Net Blotch - Spot Form of Barley
Pyrenophora teres f. maculata
Drechslera teres is the Latin name of the imperfect stage.
Description:Initially small circular to elliptical dark brown spot becoming a parallel sided shaped blotch up to 10 mm long which are often surrounded by a yellow halo especially near the tip of the blade.
Biology:Transmitted on Barley seed, residues (stubble) and occasionally on Barley Grass residues.
Spores from residues infect adjacent plants and may be carried by wind.
Moist, warm (15-250C) conditions favour infection.
Humid conditions after flowering may allow the disease to infect the grain.
Infected residues can produce spores for over 2 years.
Reproduces by both asexual conidia and sexual ascospores.
Life Cycle:Origin and History:
Usually only in paddocks where Barley is regularly grown.
More common in the medium to high rainfall areas.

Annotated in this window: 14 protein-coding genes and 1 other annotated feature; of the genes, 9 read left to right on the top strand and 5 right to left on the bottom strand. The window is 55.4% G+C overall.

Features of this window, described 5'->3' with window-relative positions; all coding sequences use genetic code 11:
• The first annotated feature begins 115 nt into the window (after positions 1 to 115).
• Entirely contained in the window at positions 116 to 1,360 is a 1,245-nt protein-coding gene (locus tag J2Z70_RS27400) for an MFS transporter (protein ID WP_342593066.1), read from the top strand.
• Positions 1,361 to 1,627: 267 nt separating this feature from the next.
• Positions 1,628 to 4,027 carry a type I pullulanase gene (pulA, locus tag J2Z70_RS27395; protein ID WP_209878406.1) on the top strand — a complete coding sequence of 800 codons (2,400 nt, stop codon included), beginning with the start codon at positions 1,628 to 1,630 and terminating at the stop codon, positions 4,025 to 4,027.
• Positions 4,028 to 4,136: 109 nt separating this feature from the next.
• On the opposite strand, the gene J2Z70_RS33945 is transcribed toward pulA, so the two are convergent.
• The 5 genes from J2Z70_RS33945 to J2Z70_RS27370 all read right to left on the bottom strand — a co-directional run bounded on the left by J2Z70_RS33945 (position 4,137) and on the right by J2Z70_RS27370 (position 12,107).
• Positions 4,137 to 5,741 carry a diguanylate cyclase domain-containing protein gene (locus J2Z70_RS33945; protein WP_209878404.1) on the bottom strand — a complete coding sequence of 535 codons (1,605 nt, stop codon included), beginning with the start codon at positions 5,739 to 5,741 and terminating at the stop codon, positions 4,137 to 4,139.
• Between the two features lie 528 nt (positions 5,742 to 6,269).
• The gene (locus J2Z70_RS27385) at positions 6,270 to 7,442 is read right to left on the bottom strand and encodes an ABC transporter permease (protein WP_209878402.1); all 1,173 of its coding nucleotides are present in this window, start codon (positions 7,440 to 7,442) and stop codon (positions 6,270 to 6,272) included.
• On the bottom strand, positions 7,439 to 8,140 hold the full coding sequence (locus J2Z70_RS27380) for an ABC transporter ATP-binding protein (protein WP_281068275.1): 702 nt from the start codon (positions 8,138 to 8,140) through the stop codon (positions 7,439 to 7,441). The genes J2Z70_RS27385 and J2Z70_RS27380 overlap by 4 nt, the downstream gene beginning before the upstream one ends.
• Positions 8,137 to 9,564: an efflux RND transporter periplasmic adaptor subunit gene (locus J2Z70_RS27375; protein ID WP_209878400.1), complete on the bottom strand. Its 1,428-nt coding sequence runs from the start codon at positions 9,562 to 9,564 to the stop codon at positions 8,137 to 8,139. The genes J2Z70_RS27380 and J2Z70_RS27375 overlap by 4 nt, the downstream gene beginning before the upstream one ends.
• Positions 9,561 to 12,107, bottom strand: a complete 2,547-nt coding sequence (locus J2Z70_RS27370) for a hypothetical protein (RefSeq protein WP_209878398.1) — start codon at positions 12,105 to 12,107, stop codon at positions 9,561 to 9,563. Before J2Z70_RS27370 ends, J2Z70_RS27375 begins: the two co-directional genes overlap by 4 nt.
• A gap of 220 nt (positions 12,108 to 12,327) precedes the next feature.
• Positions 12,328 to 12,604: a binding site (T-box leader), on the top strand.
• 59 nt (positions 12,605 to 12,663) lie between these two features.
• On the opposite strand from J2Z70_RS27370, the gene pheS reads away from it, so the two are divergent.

Significance:Generally only a problem where barley is grown on paddocks with infected stubble. 50% grain yield reductions in susceptible Barley varieties have been recorded.
May reduce Barley quality
Management and Control:Sow resistant varieties. See Disease Susceptibility of Barley Varieties. Clipper and Stirling are moderately susceptible. Most other varieties are susceptible.
With time the fungus may mutate to affect previously resistant varieties.
Use clean seed.
Avoid areas where Barley or Barley Grass residues are present.
Burn or bury stubble.
Adjust rotations so there is a longer period between Barley crops.
Infection is usually more severe in early sown crops.
Control Barley Grass in pastures and crops,
Foliar applications of 250 mL/ha propiconazole250 at flag leaf emergence provide some control but is often uneconomic.
Thiram is registered to control seed borne infections but these have not been found in Australia, so there is little point in using it for the Spot Form of Net Blotch.
Related and Similar Species:Net Blotch - Net Form (Pyrenophora teres f. teres)
Yellow Spot of Wheat (Pyrenophora tritici-repentis)
Halo Spot (Pseudoseptoria stomaticola)
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